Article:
The treatment of ulcerative proctitis depends on the extent of active disease, such as the severity of inflammation and the number of flare-ups you have had. Because ulcerative proctitis affects only the rectum, medications used to treat this disease are usually applied through the anus and directly to the rectum, as suppositories, enemas, or foams. If the inflammation becomes more severe, oral medications may also be prescribed by your physician. Ulcerative proctitis is a form of ulcerative colitis that affects only the rectum.
Medications used to treat ulcerative proctitis work by reducing inflammation.
The two main types of medication are:
These are anti-inflammatory medications such as mesalamine and sulfasalazine. The use of 5-ASA as rectal suppositories, such as CANASA® 1000 mg, is usually the first step in treating active ulcerative proctitis. Inserted into the rectum, 5-ASA suppositories are able to work directly on the area involved. Enemas with 5-ASA can also be used. Rectally administered medications have been shown to be the most rapid and effective way to treat ulcerative proctitis.1
These may include prednisone and hydrocortisone. Corticosteroids are also often used rectally as enemas or foam and can be used alone or along with 5-ASA. When inflammation is severe, corticosteroids are sometimes given in oral or intravenous forms.1
Information on this website is not intended to replace the advice of your physician(s). Please consider what you learn here a starting point for a conversation with your physician. All care of ulcerative proctitis and related conditions must be guided by the appropriate healthcare professional. CANASA® is a prescription drug; please ask your physician if CANASA® is right for you.
Canasa® is a prescription medication.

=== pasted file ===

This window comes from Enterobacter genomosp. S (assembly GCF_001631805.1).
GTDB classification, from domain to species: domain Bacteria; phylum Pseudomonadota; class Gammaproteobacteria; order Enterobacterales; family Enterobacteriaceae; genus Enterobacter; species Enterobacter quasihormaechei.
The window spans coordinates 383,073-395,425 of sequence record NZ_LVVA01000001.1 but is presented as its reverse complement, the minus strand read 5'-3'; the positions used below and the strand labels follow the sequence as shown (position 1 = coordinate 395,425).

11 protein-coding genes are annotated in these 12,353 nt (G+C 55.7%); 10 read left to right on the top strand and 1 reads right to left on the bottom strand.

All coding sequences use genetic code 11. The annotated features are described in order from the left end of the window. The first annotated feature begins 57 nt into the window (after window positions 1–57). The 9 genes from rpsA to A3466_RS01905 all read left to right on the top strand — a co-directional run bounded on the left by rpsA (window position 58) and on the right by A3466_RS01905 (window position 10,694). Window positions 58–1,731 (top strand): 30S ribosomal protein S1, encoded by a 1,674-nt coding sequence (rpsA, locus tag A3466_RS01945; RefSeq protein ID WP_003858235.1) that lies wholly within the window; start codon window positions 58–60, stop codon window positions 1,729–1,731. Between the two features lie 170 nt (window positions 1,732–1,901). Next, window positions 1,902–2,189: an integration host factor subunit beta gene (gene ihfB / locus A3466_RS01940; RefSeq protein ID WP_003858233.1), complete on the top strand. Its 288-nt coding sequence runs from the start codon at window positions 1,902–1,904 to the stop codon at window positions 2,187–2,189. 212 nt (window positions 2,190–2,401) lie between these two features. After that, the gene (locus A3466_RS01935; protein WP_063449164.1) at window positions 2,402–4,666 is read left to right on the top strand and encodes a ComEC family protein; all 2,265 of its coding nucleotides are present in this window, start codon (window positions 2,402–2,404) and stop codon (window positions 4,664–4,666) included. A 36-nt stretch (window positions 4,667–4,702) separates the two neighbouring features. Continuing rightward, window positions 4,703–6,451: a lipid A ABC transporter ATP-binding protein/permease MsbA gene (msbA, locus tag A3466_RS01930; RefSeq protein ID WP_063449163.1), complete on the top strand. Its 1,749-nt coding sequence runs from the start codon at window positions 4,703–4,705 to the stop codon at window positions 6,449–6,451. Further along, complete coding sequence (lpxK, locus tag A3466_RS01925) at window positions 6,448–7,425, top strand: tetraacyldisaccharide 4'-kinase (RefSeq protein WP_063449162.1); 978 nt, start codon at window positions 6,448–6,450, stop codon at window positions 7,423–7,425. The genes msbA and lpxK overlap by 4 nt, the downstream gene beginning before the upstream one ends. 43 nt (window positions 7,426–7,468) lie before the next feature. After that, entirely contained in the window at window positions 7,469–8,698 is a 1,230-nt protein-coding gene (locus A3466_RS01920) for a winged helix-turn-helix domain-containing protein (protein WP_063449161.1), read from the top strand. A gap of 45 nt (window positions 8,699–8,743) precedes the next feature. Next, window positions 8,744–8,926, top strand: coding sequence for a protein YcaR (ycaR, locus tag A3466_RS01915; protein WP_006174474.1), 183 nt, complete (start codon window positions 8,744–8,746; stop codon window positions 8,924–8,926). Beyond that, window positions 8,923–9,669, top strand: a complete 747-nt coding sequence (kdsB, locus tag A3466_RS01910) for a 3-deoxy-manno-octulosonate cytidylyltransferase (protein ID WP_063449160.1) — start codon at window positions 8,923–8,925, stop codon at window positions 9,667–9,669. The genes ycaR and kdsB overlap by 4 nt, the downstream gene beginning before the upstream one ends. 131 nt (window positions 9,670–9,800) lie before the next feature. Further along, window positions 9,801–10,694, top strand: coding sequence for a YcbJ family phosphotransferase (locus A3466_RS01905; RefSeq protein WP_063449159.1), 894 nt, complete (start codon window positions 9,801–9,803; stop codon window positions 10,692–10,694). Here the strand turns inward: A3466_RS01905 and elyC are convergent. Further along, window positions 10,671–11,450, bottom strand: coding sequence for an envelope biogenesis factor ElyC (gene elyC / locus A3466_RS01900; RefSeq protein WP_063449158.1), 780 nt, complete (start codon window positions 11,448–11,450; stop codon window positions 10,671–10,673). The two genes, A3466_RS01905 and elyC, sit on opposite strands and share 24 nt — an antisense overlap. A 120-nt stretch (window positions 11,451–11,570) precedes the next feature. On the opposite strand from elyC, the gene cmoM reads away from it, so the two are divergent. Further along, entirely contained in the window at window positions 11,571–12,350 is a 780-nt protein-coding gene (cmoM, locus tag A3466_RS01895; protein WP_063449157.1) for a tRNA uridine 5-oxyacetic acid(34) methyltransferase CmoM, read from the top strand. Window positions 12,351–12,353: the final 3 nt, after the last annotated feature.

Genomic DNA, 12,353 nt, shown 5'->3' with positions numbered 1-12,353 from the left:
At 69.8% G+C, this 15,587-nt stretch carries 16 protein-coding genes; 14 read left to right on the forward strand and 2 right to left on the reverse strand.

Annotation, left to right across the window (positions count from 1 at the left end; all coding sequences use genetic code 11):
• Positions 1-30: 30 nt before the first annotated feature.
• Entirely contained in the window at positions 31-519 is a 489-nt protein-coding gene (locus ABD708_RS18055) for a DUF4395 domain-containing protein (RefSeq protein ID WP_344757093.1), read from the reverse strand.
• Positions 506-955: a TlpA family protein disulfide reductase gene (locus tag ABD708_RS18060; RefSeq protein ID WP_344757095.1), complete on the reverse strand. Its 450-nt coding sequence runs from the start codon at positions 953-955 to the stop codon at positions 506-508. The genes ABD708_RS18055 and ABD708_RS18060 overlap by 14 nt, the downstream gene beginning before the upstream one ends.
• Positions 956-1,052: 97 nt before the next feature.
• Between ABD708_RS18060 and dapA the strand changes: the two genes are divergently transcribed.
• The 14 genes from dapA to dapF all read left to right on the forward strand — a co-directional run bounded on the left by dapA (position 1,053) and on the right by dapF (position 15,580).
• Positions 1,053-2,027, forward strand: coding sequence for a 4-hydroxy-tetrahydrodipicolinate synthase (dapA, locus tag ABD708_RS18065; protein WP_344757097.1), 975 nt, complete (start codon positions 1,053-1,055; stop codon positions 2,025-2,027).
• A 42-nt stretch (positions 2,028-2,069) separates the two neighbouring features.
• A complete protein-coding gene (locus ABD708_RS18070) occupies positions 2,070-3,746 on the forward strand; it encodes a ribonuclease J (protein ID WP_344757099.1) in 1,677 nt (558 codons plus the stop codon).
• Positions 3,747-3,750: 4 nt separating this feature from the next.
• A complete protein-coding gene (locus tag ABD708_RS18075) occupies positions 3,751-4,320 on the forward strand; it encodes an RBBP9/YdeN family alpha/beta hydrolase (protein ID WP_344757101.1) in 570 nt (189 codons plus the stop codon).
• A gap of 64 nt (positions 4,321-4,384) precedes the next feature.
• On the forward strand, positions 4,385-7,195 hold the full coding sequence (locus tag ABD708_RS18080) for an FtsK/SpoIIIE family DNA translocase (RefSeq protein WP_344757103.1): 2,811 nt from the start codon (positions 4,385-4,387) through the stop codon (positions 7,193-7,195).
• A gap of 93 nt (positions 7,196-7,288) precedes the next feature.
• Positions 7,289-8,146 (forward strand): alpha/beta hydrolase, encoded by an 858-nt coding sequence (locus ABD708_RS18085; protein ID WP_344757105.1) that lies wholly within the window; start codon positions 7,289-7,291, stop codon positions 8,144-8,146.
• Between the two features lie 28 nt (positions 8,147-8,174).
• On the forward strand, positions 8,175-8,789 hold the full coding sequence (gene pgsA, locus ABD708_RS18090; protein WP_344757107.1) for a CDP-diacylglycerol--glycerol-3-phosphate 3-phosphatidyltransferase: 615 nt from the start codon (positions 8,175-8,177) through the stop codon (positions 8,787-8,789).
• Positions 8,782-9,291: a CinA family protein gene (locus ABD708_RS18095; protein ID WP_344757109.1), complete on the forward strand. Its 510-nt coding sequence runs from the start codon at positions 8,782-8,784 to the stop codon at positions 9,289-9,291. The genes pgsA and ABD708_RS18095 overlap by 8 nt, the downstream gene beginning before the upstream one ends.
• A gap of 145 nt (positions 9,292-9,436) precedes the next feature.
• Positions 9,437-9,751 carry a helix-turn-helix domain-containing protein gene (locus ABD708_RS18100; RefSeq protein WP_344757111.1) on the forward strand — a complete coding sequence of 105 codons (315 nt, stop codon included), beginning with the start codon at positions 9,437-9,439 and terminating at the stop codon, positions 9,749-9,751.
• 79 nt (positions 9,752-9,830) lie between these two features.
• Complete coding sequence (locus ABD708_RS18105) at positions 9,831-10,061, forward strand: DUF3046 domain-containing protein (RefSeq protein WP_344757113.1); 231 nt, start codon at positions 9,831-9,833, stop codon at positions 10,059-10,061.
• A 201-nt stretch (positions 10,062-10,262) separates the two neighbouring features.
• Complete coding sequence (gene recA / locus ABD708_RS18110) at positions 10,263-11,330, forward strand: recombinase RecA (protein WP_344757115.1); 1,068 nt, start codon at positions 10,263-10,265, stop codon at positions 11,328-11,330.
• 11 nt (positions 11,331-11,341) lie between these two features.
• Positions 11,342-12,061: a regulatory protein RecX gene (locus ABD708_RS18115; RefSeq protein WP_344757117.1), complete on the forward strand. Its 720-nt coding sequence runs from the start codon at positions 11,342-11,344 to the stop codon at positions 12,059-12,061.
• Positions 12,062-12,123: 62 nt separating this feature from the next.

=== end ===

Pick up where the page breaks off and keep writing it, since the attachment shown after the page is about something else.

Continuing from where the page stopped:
Indications and Usage
CANASA® 1000 mg suppositories are indicated for the treatment of active ulcerative proctitis.
You should not use CANASA® if you are allergic to any of the ingredients or to salicylates (including asprin or mesalamine also found in products such as Asacol®, Lialda®, and Rowasa®).
Tell your doctor if you have or have had kidney problems, pancreatitis (inflamed pancreas), pericarditis (inflamed sac around your heart), or if you are pregnant, or allergic to sulfasalazine, foods, preservatives or dyes. You should not breastfeed while using CANASA®. You and your doctor will decide if you should use CANASA®.
As with other products containing mesalamine, less common, but possibly serious side effects include cramps, sharp abdominal (stomach area) pain, bloody diarrhea, and sometimes fever, headache, and rash may occur. In rare cases, patients may experience symptoms such as chest pain or shortness of breath. Stop use and tell your doctor right away if you get any of these symptoms. In rare cases, patients using CANASA® develop worsening colitis (pancolitis). The most common side effects of CANASA® reported included: headache, gas or flatulence, and diarrhea.
You are encouraged to report negative side effects of prescription drugs to the FDA. Visit http://www.FDA.gov/medwatch, or call 1-800-FDA-1088.
Please see the link for full US Prescribing Information